\[\begin{equation} \nu (\boldsymbol{x}^{l}) = \text{tr} \Big(\frac{1}{n} \sum_{k=1}^n (\boldsymbol{x}_k^l - \bar{\boldsymbol{x}}^l) (\boldsymbol{x}_k^l - \bar{\boldsymbol{x}}^l)^T \Big) \quad , \quad \bar{\boldsymbol{x}}^l = \frac{1}{n} \sum_{k=1}^n \boldsymbol{x}_k^l \,, \end{equation}\]Using the total variation, the normalized margin is specified by: \(\begin{equation} \hat{d}_{f, (i,j)}(\boldsymbol{x}_k^l) = \frac{d_{f, (i,j)}(\boldsymbol{x}_k^l)}{\sqrt{\nu (\boldsymbol{x}^{l})}} \label{eq:tv_norm_margin} \end{equation}\)
Finally, to create a signature for the marginal distribution, the authors extract statistical properties from the margin bound of correctly predicted training data points. Given a set of distances \(\mathcal{D} = \{\hat{d}_m\}_{m=1}^n\), which constitute the margin distribution. They use the median \(Q_2\), first quartile \(Q_1\) and third quartile \(Q_3\) of the normalized margin distribution, along with the two {fences} that indicate variability outside the upper and lower quartiles. There are many variations for fences, but in this work, they used \(IQR = Q_3 - Q_1\), with upper fence to be \(\max(\{\hat{d}_m : \hat{d}_m \in \mathcal{D} \wedge \hat{d}_m \leq Q_3 + 1.5IQR\})\) and the lower fence to be \(\min(\{\hat{d}_m : \hat{d}_m \in \mathcal{D} \wedge \hat{d}_m \geq Q_1 - 1.5IQR\})\).
These 5 statistics extracted at first four layers and fed to the linear regression estimator \(\hat{f}\) result in a decent generalization gap predictor.
The dataset used in that work is provided at Demogen, and my re-implementation at Generalization gap features
Here, the authors managed to get a feature that represents the separability of representations, this feature was used as a feature vector to predict the generalization gap based only on a subset of the training set.
I would recommend reading the paper itself and checking the related work, this is just a summary to give you a rough idea of what is going on.
Mixed-Integer programs (MIP) are used in several disciplines including:
MIPs consists of an objective for the problem and a set of constraints on its decision variables. Solving a MIP is based on the branch and bound linear programming’s algorithm.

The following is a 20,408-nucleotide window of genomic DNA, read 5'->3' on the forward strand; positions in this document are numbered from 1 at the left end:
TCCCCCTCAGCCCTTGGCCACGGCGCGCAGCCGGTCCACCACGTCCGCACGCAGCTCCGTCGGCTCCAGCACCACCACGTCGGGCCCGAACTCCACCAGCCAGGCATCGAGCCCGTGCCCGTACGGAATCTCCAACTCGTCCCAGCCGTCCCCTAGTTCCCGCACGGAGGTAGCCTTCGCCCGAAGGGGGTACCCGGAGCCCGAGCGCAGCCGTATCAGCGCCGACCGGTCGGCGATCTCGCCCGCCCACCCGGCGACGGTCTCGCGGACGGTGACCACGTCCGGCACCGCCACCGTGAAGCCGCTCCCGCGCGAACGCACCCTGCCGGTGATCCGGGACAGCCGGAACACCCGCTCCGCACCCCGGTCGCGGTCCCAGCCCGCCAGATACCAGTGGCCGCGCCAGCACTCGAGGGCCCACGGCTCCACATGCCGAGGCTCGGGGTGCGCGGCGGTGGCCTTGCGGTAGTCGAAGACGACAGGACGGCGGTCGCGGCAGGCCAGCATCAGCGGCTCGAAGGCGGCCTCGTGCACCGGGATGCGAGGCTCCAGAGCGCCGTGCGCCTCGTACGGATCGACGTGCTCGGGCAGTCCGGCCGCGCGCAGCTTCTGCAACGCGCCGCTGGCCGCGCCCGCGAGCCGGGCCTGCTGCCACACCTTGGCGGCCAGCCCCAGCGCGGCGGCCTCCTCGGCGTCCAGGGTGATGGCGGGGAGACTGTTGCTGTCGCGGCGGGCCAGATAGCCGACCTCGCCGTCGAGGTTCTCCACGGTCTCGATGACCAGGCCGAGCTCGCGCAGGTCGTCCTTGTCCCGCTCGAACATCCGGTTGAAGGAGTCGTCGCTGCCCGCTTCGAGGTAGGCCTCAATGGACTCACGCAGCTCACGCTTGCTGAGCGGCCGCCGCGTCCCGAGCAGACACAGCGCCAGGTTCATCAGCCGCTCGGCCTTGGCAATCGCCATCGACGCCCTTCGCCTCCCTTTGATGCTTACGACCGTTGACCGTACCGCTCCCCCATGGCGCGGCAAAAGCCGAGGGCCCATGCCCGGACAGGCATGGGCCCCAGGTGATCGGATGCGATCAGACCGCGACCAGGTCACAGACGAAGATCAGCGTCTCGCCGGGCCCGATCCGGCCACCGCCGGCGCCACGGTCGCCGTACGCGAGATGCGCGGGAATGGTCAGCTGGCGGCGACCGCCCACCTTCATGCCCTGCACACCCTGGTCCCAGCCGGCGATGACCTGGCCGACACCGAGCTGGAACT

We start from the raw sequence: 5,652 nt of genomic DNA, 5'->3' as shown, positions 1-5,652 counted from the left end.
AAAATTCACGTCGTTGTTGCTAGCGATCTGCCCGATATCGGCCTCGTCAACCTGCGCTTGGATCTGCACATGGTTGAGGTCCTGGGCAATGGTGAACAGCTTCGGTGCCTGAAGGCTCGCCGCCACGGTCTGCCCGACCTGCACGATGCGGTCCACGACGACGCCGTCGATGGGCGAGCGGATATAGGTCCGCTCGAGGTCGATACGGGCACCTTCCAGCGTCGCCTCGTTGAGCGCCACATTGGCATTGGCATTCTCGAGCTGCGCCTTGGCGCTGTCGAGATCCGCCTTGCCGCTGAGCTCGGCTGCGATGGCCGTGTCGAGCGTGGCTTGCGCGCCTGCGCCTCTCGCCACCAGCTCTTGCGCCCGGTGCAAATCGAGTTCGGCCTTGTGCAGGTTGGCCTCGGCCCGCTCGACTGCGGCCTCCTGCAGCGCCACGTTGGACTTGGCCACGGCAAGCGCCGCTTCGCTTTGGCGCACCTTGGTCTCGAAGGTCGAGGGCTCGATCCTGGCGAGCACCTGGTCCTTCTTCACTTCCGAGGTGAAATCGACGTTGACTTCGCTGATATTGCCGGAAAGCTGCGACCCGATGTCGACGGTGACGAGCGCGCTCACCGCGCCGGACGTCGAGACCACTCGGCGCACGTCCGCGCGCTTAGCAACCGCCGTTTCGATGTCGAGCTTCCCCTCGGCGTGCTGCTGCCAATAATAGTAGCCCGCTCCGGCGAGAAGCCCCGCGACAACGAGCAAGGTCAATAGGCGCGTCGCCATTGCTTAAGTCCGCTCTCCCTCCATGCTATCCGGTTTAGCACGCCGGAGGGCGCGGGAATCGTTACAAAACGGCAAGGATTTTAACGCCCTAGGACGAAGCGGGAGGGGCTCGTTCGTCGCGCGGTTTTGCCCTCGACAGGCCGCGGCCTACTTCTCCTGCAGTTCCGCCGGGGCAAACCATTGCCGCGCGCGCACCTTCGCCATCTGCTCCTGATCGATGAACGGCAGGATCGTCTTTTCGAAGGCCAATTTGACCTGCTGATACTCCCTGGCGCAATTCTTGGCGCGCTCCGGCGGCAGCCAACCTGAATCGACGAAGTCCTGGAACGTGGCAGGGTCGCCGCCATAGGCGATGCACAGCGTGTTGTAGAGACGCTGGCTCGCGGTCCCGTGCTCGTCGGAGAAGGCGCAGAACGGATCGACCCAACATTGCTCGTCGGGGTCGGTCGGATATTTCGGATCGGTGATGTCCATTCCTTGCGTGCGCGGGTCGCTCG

Basic branch-and-bound steps are :
After branching a variable in the resulted sub-MIP, we then create a search tree and the nodes of the tree are the MIPs generated by the search procedure. The leaves of the search tree are the MIPs that are not yet branched. Once we get an optimal solution from any node in the search tree, we then designate it as a leaf node creating a space of feasible solution from all leaf nodes.
The optimization process consists of identifying the feasible space generated by solving the LP relaxation of the search tree nodes and narrow down the set of feasible solution based on the objective function.
During the search process at the leaf nodes, the node having the best objective function value is called the best bound. The difference between any node objective’s value and the best bound’s objective value is called the gap. We can demonstrate optimal solution by having gap with zero value.
Before applying the branch-and-bound algorithm, usually the MIP solver would do a presolve step to reduce the problem. These reductions aim to reduce the size of the problem and to tighten the formulation for faster solving time. Presolve step in any MIP solver is a critical step that would reduce the LP feasible space search.
Ralph E Gomory introduced cutting planes to tighten the formulation by removing the undesired fractional solutions during the solution process.
Now to the practical part, we will use a library called CVXPY that’s a wrapper on top of multiple solvers commercial and free, making it easier to switch between solvers.
LP | QP | SOCP | SDP | EXP | MIP | |
---|---|---|---|---|---|---|
CBC | X | X | ||||
GLPK | X | |||||
GLPK_MI | X | X | ||||
OSQP | X | X | ||||
CPLEX | X | X | X | X | ||
ECOS | X | X | X | X | ||
ECOS_BB | X | X | X | X | X | |
GUROBI | X | X | X | X | ||
MOSEK | X | X | X | X | X | X |